Analysis of Drug Delivery in the Eye Using Magnetic Resonance Imaging
Kim, Heekyong Stephanie
Wang, Nam S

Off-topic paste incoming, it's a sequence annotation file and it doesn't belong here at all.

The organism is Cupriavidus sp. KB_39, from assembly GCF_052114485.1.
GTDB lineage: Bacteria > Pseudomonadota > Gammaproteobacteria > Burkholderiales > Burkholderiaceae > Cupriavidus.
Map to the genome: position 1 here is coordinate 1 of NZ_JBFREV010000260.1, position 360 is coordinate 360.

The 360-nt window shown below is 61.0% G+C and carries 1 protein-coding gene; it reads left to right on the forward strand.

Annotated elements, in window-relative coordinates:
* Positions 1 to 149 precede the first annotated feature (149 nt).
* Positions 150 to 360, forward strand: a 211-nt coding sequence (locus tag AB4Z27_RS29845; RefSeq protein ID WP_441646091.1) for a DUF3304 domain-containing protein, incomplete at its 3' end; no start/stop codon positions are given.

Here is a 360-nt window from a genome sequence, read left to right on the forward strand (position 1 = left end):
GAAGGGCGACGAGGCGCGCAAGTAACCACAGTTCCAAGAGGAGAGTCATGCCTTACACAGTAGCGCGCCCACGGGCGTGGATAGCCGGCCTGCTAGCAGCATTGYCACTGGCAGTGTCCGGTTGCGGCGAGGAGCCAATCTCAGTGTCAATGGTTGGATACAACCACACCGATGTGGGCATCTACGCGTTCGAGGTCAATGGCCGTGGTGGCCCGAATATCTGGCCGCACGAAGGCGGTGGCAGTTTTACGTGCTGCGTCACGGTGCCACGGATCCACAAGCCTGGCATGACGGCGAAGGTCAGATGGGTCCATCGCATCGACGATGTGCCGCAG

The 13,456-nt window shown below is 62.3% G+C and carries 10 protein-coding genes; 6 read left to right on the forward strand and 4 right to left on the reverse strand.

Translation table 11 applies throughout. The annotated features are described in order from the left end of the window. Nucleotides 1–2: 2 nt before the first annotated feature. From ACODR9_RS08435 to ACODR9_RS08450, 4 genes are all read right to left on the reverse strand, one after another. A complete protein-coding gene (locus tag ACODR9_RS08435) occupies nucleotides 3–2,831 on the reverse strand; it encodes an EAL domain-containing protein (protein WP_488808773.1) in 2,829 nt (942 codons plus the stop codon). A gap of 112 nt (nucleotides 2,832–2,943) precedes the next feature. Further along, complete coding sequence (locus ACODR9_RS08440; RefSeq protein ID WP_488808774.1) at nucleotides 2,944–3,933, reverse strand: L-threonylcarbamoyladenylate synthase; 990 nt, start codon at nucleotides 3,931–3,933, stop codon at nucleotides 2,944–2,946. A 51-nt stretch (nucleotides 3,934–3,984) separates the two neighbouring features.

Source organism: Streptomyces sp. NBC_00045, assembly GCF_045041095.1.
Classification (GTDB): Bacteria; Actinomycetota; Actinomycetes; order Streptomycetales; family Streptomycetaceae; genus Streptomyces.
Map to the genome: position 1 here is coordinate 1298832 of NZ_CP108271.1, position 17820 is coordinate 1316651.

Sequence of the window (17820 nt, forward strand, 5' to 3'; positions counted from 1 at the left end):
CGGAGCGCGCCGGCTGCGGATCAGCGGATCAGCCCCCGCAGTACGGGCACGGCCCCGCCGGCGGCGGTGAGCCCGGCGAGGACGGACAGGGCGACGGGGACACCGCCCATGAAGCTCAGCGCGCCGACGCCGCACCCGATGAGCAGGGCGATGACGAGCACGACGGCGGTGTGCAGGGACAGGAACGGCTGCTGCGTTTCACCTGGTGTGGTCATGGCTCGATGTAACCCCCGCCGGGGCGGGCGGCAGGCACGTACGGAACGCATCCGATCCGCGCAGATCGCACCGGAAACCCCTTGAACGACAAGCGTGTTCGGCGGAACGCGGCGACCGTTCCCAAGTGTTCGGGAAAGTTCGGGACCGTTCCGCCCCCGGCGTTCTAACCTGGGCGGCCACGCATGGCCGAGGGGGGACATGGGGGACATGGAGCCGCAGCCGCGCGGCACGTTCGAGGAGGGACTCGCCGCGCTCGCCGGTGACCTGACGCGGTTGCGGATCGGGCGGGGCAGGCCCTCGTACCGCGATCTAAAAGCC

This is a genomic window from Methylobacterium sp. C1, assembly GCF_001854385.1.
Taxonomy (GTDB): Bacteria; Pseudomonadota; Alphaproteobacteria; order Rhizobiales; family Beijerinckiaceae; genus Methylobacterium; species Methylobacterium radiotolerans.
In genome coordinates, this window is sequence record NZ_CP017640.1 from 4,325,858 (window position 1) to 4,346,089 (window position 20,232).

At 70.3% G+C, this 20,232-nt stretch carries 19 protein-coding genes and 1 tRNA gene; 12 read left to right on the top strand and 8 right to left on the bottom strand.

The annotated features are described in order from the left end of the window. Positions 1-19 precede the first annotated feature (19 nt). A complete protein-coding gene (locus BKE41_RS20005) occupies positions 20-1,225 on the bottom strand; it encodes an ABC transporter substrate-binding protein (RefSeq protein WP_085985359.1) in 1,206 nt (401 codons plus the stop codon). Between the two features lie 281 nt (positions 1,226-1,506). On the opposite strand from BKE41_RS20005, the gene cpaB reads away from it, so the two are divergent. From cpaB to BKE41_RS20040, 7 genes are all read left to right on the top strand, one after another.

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With the rapid increase in the elderly population, the number of Americans afflicted with vision impairment due to ocular disease is projected to rise substantially by the year 2020. Ocular disorders are becoming a major public health problem, and efforts have increased in recent years to develop methods of efficient drug delivery. Currently, the most effective method for treating serious ocular disorders is to inject drug solutions directly into the vitreous. However, injecting in this manner carries a high risk of severe side effects. As a safer alternative, researchers in recent years have been investigating transscleral drug delivery, in which the drug is administered to the outer coat of the eye. Various methods of transscleral drug delivery have been proposed, but it is still clinically not as effective as intravitreal drug delivery. In order to design improved transscleral drug delivery systems, the ocular barriers to drug transport must be accurately understood. While various barrier types have been identified in the eye, the significance and contribution of individual barriers have not been investigated and are still widely unknown. A reason for this lack of understanding is due to the inability to acquire concentration measurements in the eye in vivo. In this study, magnetic resonance imaging (MRI) was employed to obtain drug concentration measurements in vivo after transscleral drug delivery. To address the current needs of the ocular drug delivery community, several goals have been achieved in this work: (1) to evaluate transscleral drug delivery in vivo using MRI, (2) to assess MRI as a technique for evaluating drug delivery in the eye, and (3) to better understand the significance of individual barriers in the eye by quantitatively analyzing experimental (MRI) data and by pharmacokinetic modeling. While encompassing many advantages, it is found that MRI has limitations in spatial and temporal resolution that may restrict its use in measuring parameters with low sensitivity. However, the MRI results in parallel with analysis from the pharmacokinetic model give new insight into the barriers to drug transport in the eye.